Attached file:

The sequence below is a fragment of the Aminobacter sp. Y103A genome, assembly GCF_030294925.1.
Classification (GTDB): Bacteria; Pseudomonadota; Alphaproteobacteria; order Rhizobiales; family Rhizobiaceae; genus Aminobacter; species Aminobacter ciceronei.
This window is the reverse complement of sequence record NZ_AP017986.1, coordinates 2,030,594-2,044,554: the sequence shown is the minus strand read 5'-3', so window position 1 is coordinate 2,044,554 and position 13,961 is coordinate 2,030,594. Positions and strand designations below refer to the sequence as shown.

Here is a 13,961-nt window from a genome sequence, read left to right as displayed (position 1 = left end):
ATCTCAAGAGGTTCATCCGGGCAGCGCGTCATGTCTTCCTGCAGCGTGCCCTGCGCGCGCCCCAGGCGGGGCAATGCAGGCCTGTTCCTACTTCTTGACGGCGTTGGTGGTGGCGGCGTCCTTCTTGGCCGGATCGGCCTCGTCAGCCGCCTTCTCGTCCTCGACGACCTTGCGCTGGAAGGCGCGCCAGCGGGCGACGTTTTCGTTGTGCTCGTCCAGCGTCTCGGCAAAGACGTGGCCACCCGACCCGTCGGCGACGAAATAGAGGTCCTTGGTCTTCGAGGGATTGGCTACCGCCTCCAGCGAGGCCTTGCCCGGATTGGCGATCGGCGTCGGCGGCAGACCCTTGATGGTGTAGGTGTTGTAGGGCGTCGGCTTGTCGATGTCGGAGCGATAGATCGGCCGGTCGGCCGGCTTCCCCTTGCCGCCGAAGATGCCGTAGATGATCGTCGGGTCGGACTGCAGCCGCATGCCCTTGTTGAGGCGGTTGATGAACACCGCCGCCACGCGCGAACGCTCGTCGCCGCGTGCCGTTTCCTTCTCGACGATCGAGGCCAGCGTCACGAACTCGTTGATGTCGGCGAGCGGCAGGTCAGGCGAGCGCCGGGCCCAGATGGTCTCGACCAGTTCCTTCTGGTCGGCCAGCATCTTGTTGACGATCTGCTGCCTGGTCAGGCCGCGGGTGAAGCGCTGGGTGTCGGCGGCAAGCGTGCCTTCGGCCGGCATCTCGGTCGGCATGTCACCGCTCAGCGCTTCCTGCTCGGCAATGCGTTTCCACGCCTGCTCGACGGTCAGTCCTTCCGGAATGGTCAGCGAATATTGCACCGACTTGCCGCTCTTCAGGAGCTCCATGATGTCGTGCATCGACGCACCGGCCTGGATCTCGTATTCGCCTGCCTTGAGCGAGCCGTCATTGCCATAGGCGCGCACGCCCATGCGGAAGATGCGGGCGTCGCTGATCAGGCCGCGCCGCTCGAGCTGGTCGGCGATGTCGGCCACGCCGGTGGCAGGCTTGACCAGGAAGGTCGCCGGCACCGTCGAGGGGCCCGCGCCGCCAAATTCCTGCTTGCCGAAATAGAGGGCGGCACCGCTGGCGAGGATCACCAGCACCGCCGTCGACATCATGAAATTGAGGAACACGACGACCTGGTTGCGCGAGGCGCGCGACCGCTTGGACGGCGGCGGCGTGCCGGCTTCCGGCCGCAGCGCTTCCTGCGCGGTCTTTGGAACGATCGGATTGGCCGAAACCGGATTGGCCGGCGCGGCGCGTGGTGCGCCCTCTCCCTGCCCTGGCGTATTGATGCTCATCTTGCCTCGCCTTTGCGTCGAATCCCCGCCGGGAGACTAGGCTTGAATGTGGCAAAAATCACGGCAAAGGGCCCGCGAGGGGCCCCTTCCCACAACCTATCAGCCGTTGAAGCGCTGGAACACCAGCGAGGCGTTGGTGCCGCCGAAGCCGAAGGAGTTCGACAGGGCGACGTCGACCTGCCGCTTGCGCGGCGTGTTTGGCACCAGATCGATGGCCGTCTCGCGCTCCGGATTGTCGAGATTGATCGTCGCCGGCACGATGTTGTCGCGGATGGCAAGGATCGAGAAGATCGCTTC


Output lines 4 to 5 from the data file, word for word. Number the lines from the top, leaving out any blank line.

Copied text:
Here is a 13,961-nt window from a genome sequence, read left to right as displayed (position 1 = left end):
ATCTCAAGAGGTTCATCCGGGCAGCGCGTCATGTCTTCCTGCAGCGTGCCCTGCGCGCGCCCCAGGCGGGGCAATGCAGGCCTGTTCCTACTTCTTGACGGCGTTGGTGGTGGCGGCGTCCTTCTTGGCCGGATCGGCCTCGTCAGCCGCCTTCTCGTCCTCGACGACCTTGCGCTGGAAGGCGCGCCAGCGGGCGACGTTTTCGTTGTGCTCGTCCAGCGTCTCGGCAAAGACGTGGCCACCCGACCCGTCGGCGACGAAATAGAGGTCCTTGGTCTTCGAGGGATTGGCTACCGCCTCCAGCGAGGCCTTGCCCGGATTGGCGATCGGCGTCGGCGGCAGACCCTTGATGGTGTAGGTGTTGTAGGGCGTCGGCTTGTCGATGTCGGAGCGATAGATCGGCCGGTCGGCCGGCTTCCCCTTGCCGCCGAAGATGCCGTAGATGATCGTCGGGTCGGACTGCAGCCGCATGCCCTTGTTGAGGCGGTTGATGAACACCGCCGCCACGCGCGAACGCTCGTCGCCGCGTGCCGTTTCCTTCTCGACGATCGAGGCCAGCGTCACGAACTCGTTGATGTCGGCGAGCGGCAGGTCAGGCGAGCGCCGGGCCCAGATGGTCTCGACCAGTTCCTTCTGGTCGGCCAGCATCTTGTTGACGATCTGCTGCCTGGTCAGGCCGCGGGTGAAGCGCTGGGTGTCGGCGGCAAGCGTGCCTTCGGCCGGCATCTCGGTCGGCATGTCACCGCTCAGCGCTTCCTGCTCGGCAATGCGTTTCCACGCCTGCTCGACGGTCAGTCCTTCCGGAATGGTCAGCGAATATTGCACCGACTTGCCGCTCTTCAGGAGCTCCATGATGTCGTGCATCGACGCACCGGCCTGGATCTCGTATTCGCCTGCCTTGAGCGAGCCGTCATTGCCATAGGCGCGCACGCCCATGCGGAAGATGCGGGCGTCGCTGATCAGGCCGCGCCGCTCGAGCTGGTCGGCGATGTCGGCCACGCCGGTGGCAGGCTTGACCAGGAAGGTCGCCGGCACCGTCGAGGGGCCCGCGCCGCCAAATTCCTGCTTGCCGAAATAGAGGGCGGCACCGCTGGCGAGGATCACCAGCACCGCCGTCGACATCATGAAATTGAGGAACACGACGACCTGGTTGCGCGAGGCGCGCGACCGCTTGGACGGCGGCGGCGTGCCGGCTTCCGGCCGCAGCGCTTCCTGCGCGGTCTTTGGAACGATCGGATTGGCCGAAACCGGATTGGCCGGCGCGGCGCGTGGTGCGCCCTCTCCCTGCCCTGGCGTATTGATGCTCATCTTGCCTCGCCTTTGCGTCGAATCCCCGCCGGGAGACTAGGCTTGAATGTGGCAAAAATCACGGCAAAGGGCCCGCGAGGGGCCCCTTCCCACAACCTATCAGCCGTTGAAGCGCTGGAACACCAGCGAGGCGTTGGTGCCGCCGAAGCCGAAGGAGTTCGACAGGGCGACGTCGACCTGCCGCTTGCGCGGCGTGTTTGGCACCAGATCGATGGCCGTCTCGCGCTCCGGATTGTCGAGATTGATCGTCGCCGGCACGATGTTGTCGCGGATGGCAAGGATCGAGAAGATCGCTTC